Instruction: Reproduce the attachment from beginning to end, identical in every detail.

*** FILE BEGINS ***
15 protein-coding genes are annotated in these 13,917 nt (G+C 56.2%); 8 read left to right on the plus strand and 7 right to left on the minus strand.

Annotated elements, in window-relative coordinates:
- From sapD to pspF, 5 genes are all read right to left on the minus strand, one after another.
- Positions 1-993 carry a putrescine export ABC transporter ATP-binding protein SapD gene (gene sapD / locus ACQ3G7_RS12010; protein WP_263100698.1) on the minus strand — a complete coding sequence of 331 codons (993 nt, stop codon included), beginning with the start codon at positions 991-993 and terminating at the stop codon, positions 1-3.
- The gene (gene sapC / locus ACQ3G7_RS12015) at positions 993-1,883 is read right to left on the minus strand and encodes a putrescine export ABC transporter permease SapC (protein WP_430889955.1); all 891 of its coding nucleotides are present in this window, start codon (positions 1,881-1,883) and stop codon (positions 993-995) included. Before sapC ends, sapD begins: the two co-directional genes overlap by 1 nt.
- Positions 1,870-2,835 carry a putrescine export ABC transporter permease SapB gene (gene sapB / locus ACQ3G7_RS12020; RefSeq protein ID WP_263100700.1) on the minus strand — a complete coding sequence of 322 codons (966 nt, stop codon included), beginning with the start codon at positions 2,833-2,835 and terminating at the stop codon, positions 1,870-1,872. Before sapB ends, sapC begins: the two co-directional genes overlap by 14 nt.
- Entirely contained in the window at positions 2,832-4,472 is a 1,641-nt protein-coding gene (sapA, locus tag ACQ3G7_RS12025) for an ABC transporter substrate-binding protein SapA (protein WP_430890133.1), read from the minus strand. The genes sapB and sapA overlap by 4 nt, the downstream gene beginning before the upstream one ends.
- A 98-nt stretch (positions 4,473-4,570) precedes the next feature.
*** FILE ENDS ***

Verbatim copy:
15 protein-coding genes are annotated in these 13,917 nt (G+C 56.2%); 8 read left to right on the plus strand and 7 right to left on the minus strand.

Annotated elements, in window-relative coordinates:
- From sapD to pspF, 5 genes are all read right to left on the minus strand, one after another.
- Positions 1-993 carry a putrescine export ABC transporter ATP-binding protein SapD gene (gene sapD / locus ACQ3G7_RS12010; protein WP_263100698.1) on the minus strand — a complete coding sequence of 331 codons (993 nt, stop codon included), beginning with the start codon at positions 991-993 and terminating at the stop codon, positions 1-3.
- The gene (gene sapC / locus ACQ3G7_RS12015) at positions 993-1,883 is read right to left on the minus strand and encodes a putrescine export ABC transporter permease SapC (protein WP_430889955.1); all 891 of its coding nucleotides are present in this window, start codon (positions 1,881-1,883) and stop codon (positions 993-995) included. Before sapC ends, sapD begins: the two co-directional genes overlap by 1 nt.
- Positions 1,870-2,835 carry a putrescine export ABC transporter permease SapB gene (gene sapB / locus ACQ3G7_RS12020; RefSeq protein ID WP_263100700.1) on the minus strand — a complete coding sequence of 322 codons (966 nt, stop codon included), beginning with the start codon at positions 2,833-2,835 and terminating at the stop codon, positions 1,870-1,872. Before sapB ends, sapC begins: the two co-directional genes overlap by 14 nt.
- Entirely contained in the window at positions 2,832-4,472 is a 1,641-nt protein-coding gene (sapA, locus tag ACQ3G7_RS12025) for an ABC transporter substrate-binding protein SapA (protein WP_430890133.1), read from the minus strand. The genes sapB and sapA overlap by 4 nt, the downstream gene beginning before the upstream one ends.
- A 98-nt stretch (positions 4,473-4,570) precedes the next feature.